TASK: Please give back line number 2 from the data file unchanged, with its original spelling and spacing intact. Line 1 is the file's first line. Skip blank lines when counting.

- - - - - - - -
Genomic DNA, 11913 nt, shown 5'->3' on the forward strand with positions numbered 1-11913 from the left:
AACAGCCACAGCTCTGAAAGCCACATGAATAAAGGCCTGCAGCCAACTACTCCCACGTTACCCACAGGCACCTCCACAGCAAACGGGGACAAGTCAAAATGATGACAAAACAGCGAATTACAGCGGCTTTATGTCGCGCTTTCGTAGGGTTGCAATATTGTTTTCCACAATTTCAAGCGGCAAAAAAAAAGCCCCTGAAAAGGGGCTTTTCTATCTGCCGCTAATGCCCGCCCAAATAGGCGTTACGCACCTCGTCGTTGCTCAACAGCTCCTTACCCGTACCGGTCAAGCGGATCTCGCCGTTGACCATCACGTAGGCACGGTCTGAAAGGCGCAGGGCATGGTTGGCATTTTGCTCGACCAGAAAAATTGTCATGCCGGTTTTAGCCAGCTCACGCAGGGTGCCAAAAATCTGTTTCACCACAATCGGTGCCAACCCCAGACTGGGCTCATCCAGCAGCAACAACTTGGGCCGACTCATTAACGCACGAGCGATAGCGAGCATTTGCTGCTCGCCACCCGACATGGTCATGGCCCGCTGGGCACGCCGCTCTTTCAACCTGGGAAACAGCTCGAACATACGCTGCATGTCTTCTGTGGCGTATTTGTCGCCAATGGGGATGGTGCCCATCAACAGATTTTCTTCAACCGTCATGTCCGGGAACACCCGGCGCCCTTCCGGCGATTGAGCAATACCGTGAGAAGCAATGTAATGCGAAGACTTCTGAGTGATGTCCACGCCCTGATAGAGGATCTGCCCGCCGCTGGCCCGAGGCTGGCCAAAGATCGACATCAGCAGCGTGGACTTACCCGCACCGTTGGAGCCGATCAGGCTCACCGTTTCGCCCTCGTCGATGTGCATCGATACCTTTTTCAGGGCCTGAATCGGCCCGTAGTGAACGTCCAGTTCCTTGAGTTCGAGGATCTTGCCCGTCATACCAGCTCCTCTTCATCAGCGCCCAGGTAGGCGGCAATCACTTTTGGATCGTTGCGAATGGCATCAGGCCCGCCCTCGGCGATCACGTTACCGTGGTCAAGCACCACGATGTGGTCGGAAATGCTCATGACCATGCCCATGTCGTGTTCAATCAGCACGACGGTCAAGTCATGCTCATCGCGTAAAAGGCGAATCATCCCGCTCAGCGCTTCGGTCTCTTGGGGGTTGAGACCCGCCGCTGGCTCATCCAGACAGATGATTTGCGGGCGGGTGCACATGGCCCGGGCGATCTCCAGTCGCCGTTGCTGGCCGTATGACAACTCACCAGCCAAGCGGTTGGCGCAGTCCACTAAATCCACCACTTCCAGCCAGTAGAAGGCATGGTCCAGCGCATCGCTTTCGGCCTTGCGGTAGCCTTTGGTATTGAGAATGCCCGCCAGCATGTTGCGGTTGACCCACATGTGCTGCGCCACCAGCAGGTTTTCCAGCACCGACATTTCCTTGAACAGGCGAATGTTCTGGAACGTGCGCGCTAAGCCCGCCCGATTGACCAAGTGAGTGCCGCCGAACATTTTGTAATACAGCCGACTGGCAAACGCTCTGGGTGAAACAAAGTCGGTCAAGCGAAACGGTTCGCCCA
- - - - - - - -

AACAGCCACAGCTCTGAAAGCCACATGAATAAAGGCCTGCAGCCAACTACTCCCACGTTACCCACAGGCACCTCCACAGCAAACGGGGACAAGTCAAAATGATGACAAAACAGCGAATTACAGCGGCTTTATGTCGCGCTTTCGTAGGGTTGCAATATTGTTTTCCACAATTTCAAGCGGCAAAAAAAAAGCCCCTGAAAAGGGGCTTTTCTATCTGCCGCTAATGCCCGCCCAAATAGGCGTTACGCACCTCGTCGTTGCTCAACAGCTCCTTACCCGTACCGGTCAAGCGGATCTCGCCGTTGACCATCACGTAGGCACGGTCTGAAAGGCGCAGGGCATGGTTGGCATTTTGCTCGACCAGAAAAATTGTCATGCCGGTTTTAGCCAGCTCACGCAGGGTGCCAAAAATCTGTTTCACCACAATCGGTGCCAACCCCAGACTGGGCTCATCCAGCAGCAACAACTTGGGCCGACTCATTAACGCACGAGCGATAGCGAGCATTTGCTGCTCGCCACCCGACATGGTCATGGCCCGCTGGGCACGCCGCTCTTTCAACCTGGGAAACAGCTCGAACATACGCTGCATGTCTTCTGTGGCGTATTTGTCGCCAATGGGGATGGTGCCCATCAACAGATTTTCTTCAACCGTCATGTCCGGGAACACCCGGCGCCCTTCCGGCGATTGAGCAATACCGTGAGAAGCAATGTAATGCGAAGACTTCTGAGTGATGTCCACGCCCTGATAGAGGATCTGCCCGCCGCTGGCCCGAGGCTGGCCAAAGATCGACATCAGCAGCGTGGACTTACCCGCACCGTTGGAGCCGATCAGGCTCACCGTTTCGCCCTCGTCGATGTGCATCGATACCTTTTTCAGGGCCTGAATCGGCCCGTAGTGAACGTCCAGTTCCTTGAGTTCGAGGATCTTGCCCGTCATACCAGCTCCTCTTCATCAGCGCCCAGGTAGGCGGCAATCACTTTTGGATCGTTGCGAATGGCATCAGGCCCGCCCTCGGCGATCACGTTACCGTGGTCAAGCACCACGATGTGGTCGGAAATGCTCATGACCATGCCCATGTCGTGTTCAATCAGCACGACGGTCAAGTCATGCTCATCGCGTAAAAGGCGAATCATCCCGCTCAGCGCTTCGGTCTCTTGGGGGTTGAGACCCGCCGCTGGCTCATCCAGACAGATGATTTGCGGGCGGGTGCACATGGCCCGGGCGATCTCCAGTCGCCGTTGCTGGCCGTATGACAACTCACCAGCCAAGCGGTTGGCGCAGTCCACTAAATCCACCACTTCCAGCCAGTAGAAGGCATGGTCCAGCGCATCGCTTTCGGCCTTGCGGTAGCCTTTGGTATTGAGAATGCCCGCCAGCATGTTGCGGTTGACCCACATGTGCTGCGCCACCAGCAGGTTTTCCAGCACCGACATTTCCTTGAACAGGCGAATGTTCTGGAACGTGCGCGCTAAGCCCGCCCGATTGACCAAGTGAGTGCCGCCGAACATTTTGTAATACAGCCGACTGGCAAACGCTCTGGGTGAAACAAAGTCGGTCAAGCGAAACGGTTCGCCCA